I’m not here to judge anyone’s actions in the present or the past. We are individually accountable for the decisions we make. I’m simply asking the question: “considering the consequences that could come, will a crazy spring break trip be worth it?” If it were up to me, I’d rather be able to relive the memories of my trip and experience no pain or suffering because of what I had done. Anything less than that, I would consider an undisciplined waste of money.

What spring break trips did you take in high school or college? How much did you spend? Were the spring break activities out of hand or pass without incident? Did you ever regret anything or did you experience negative consequences from an activity? What do you do when your body wants what your heart knows is wrong?

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Comments

  1. I actually didn’t take an spring break trips in either high school or college that are noteworthy. I think one time we went on a road trip but it only lasted a couple of days and cost us less than $100. I didn’t really see travel as an option for myself in college or high school, regardless of whether it was a spring break trip or otherwise. I guess that saved me a lot of money.

    I think it would have been nice to go on one spring break trip, because I think that the memories would be great, but it’s definitely generally a waste of money.

  2. Ryan @ Impersonal Finance says:

    Can we call it a gloriously undisciplined waste of money? I think that’s what mine always were (Mexico and Vegas, since they were close to Phoenix). I enjoyed them immensely, and to be honest, the $300 or so I spent I had earned during the year, as I always worked through out college. I could have put it to better use (can’t that typically be said about most expenditures, though?), but I do cherish the memories.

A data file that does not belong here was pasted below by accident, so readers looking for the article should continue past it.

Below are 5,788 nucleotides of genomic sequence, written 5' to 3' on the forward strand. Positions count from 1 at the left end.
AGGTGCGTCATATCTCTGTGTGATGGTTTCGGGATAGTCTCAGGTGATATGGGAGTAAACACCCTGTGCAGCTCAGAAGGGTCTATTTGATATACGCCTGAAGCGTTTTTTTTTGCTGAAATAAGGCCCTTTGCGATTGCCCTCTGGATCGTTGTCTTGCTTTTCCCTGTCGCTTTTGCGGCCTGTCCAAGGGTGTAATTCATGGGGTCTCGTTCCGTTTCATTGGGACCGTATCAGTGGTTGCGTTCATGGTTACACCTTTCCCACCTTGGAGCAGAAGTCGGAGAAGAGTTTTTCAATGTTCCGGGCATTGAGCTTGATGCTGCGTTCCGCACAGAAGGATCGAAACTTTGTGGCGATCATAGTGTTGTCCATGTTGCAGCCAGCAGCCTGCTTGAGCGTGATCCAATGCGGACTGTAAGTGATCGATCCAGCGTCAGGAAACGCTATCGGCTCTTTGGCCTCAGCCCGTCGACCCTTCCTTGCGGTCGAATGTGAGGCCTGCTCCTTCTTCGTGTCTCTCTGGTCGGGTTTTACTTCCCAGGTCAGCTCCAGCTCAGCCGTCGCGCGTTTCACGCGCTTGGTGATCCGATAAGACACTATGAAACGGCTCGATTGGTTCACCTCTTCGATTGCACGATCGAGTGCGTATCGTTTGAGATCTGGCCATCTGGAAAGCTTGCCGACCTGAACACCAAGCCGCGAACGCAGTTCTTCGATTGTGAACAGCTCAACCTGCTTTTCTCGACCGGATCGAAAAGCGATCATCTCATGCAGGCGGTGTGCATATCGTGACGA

3. Although I did a spring break with friends in high school, it wasn’t has bad as some stories I’ve heard about the trips these kids do now (although it was bad enough, I shudder when I think about it). I’m glad my kids never did spring break trips. At least none that I can remember. LOL

  4. I think my spring break experiences were almost always PG haha. I’m not really a party person so I prefer to do some outdoor sports activities instead.

  5. Laurie @thefrugalfarmer says:

    Interesting how most all of the PF people had little or nothing to do with the spring break stuff!!! I did my fair share of stupid things when I was young, but those spring break vacas always scared the crap out of me, watching all of the amazingly stupid things kids did and then recounting them as fun. Like Stefanie said, I never understood why parents would say “yes” to that type of a trip for high schoolers. I just hope our kids grow up with a huge amount of common sense and wisdom and don’t waste their time, money and many other more important things on being trashed for a week straight and partying with strangers.

    • I’m not sure of the reasons either. Maybe it’s because they did similar things when that age…they want their kids to experience life…they don’t want to be seen as controlling…they don’t care….It’s definitely a head scratcher. Kids will mostly follow the parent’s value structure. If the parent’s believe it/do it, so will the kids. It’s all about parents modelling the right behaviors.

  6. Quite frankly, I think it’s insane that parents let high schoolers travel on their own to notoriously party-riffic destinations for a week. I spent spring break traveling with my family which was indulgent, but in a very different way.

  7. I actually never really went on spring break trips for exactly the reasons you mention, plus I typically used that time to work and save money to keep myself out of debt during college. But I have a number of friends who participated in this rite of passage, and every last one of them felt like the experienced was over-hyped before it started. It would be wonderful if kids could learn this without wasting the money first.